#59 Piñatas - Cultural Appreciation and Appropriation when Teaching Children?
Updated: May 16
By Christy | The Practicing Pro
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Cultural appreciation is when someone seeks to understand and learn about another culture because they want to broaden their perspective and connect with others cross-culturally.
Cultural appropriation, on the other hand, is simply taking one aspect of a culture that is not your own and that you do not understand and using it for your own personal interest or entertainment, or to add variety to your event, party or show that you are putting on. Sometimes cultural appropriation happens unintentionally by parents or teachers when they are trying to be culturally inclusive.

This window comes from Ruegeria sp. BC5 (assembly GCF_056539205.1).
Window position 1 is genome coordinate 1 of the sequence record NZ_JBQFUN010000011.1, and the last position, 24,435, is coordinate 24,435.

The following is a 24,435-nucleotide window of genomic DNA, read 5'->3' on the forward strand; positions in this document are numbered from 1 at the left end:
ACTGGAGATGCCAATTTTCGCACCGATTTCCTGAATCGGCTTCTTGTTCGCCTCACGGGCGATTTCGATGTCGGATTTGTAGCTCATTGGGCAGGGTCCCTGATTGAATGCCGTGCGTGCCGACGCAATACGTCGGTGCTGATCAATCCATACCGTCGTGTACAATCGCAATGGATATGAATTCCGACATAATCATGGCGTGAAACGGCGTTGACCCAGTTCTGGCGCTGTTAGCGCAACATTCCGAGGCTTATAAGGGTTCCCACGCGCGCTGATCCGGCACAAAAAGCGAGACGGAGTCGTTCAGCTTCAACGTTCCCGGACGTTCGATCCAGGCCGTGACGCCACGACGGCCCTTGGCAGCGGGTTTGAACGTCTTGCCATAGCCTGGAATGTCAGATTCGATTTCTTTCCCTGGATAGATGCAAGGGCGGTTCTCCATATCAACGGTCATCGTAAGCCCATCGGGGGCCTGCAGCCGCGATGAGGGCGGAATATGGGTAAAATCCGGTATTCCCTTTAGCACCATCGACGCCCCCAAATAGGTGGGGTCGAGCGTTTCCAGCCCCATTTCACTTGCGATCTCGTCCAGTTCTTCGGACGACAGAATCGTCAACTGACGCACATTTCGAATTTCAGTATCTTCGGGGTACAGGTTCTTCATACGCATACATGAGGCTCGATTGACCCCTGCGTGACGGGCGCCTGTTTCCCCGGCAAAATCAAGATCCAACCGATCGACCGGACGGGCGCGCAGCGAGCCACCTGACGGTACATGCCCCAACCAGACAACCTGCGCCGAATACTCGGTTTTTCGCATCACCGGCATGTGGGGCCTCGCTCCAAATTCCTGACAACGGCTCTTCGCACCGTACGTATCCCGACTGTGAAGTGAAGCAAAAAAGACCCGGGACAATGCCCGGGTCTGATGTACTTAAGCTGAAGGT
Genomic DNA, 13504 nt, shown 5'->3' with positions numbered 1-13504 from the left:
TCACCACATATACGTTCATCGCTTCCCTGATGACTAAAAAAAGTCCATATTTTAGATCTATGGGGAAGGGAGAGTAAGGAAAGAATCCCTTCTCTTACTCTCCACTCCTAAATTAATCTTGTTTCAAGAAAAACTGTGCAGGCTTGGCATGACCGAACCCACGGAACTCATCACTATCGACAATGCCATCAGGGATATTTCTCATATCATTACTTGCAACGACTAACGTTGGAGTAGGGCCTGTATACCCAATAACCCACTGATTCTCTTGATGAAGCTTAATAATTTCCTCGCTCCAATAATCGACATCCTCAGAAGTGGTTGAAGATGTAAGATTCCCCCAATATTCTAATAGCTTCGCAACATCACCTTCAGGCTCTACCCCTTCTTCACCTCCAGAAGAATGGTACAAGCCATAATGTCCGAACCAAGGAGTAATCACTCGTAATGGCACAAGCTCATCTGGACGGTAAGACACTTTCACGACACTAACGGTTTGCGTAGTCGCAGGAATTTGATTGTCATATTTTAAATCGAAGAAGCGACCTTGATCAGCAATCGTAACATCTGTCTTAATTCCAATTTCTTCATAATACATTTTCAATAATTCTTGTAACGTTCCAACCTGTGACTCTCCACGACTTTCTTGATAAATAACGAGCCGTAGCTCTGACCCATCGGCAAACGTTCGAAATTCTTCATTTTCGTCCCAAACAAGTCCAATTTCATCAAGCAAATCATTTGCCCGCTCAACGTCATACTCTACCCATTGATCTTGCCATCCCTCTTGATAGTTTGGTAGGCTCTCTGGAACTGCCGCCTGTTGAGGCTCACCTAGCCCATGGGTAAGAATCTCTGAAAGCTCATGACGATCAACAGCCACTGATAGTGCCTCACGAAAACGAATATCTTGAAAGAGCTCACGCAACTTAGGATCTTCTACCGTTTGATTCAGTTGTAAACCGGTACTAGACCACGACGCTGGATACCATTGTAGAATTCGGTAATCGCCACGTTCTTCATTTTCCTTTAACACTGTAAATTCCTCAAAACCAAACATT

What does it mean to appreciate a culture other than your own?
Appreciating another culture involves a sincere interest in learning about and respecting that culture. If you learn about another culture from someone who identifies with that culture, always ask their permission to share what you have learned from them before doing so. Be sure to also always credit that person, blog, or other reference that you used to learn from. Cultural appreciation also involves fair compensation.
Let’s look at a simple but clear example of cultural appreciation and cultural appropriation.
Imagine a dinosaur-themed birthday party - there were 7 party games planned and one of the party games is a T-rex piñata - FUN! The kids will love it! Whack the T-rex with a stick and candy flies out of it! EPIC right?!
Now let's look at a second example. At another child's birthday party, one of the planned activities is to learn about the traditional Piñata song and some fun facts about it's history. The parents gather the children around and take the time to teach them the song and the history. When it comes time to play, they can sing the Piñata song and understand what they are singing about, as is traditionally done.